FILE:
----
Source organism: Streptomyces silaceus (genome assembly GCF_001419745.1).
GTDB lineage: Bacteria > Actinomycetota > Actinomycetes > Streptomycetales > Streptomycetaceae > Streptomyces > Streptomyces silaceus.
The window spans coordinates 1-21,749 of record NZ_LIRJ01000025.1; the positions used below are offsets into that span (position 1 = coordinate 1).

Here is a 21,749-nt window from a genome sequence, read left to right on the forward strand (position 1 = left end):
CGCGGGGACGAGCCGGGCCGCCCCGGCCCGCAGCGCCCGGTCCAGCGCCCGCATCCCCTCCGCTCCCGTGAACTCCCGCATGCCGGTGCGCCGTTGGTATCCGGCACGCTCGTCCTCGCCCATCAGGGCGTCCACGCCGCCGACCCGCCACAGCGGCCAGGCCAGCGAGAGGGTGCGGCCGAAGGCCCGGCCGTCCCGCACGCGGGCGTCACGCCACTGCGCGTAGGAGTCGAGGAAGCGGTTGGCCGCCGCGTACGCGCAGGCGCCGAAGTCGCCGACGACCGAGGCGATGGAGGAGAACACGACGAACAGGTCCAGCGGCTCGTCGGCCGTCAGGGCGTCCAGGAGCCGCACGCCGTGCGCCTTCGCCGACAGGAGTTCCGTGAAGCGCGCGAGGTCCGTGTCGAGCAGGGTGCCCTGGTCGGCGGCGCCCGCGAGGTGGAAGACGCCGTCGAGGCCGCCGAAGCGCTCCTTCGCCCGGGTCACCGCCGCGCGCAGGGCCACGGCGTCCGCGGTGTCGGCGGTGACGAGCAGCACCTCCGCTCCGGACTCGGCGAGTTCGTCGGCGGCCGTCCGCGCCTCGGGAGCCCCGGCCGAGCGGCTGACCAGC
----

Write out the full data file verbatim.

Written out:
Source organism: Streptomyces silaceus (genome assembly GCF_001419745.1).
GTDB lineage: Bacteria > Actinomycetota > Actinomycetes > Streptomycetales > Streptomycetaceae > Streptomyces > Streptomyces silaceus.
The window spans coordinates 1-21,749 of record NZ_LIRJ01000025.1; the positions used below are offsets into that span (position 1 = coordinate 1).

Here is a 21,749-nt window from a genome sequence, read left to right on the forward strand (position 1 = left end):
CGCGGGGACGAGCCGGGCCGCCCCGGCCCGCAGCGCCCGGTCCAGCGCCCGCATCCCCTCCGCTCCCGTGAACTCCCGCATGCCGGTGCGCCGTTGGTATCCGGCACGCTCGTCCTCGCCCATCAGGGCGTCCACGCCGCCGACCCGCCACAGCGGCCAGGCCAGCGAGAGGGTGCGGCCGAAGGCCCGGCCGTCCCGCACGCGGGCGTCACGCCACTGCGCGTAGGAGTCGAGGAAGCGGTTGGCCGCCGCGTACGCGCAGGCGCCGAAGTCGCCGACGACCGAGGCGATGGAGGAGAACACGACGAACAGGTCCAGCGGCTCGTCGGCCGTCAGGGCGTCCAGGAGCCGCACGCCGTGCGCCTTCGCCGACAGGAGTTCCGTGAAGCGCGCGAGGTCCGTGTCGAGCAGGGTGCCCTGGTCGGCGGCGCCCGCGAGGTGGAAGACGCCGTCGAGGCCGCCGAAGCGCTCCTTCGCCCGGGTCACCGCCGCGCGCAGGGCCACGGCGTCCGCGGTGTCGGCGGTGACGAGCAGCACCTCCGCTCCGGACTCGGCGAGTTCGTCGGCGGCCGTCCGCGCCTCGGGAGCCCCGGCCGAGCGGCTGACCAGC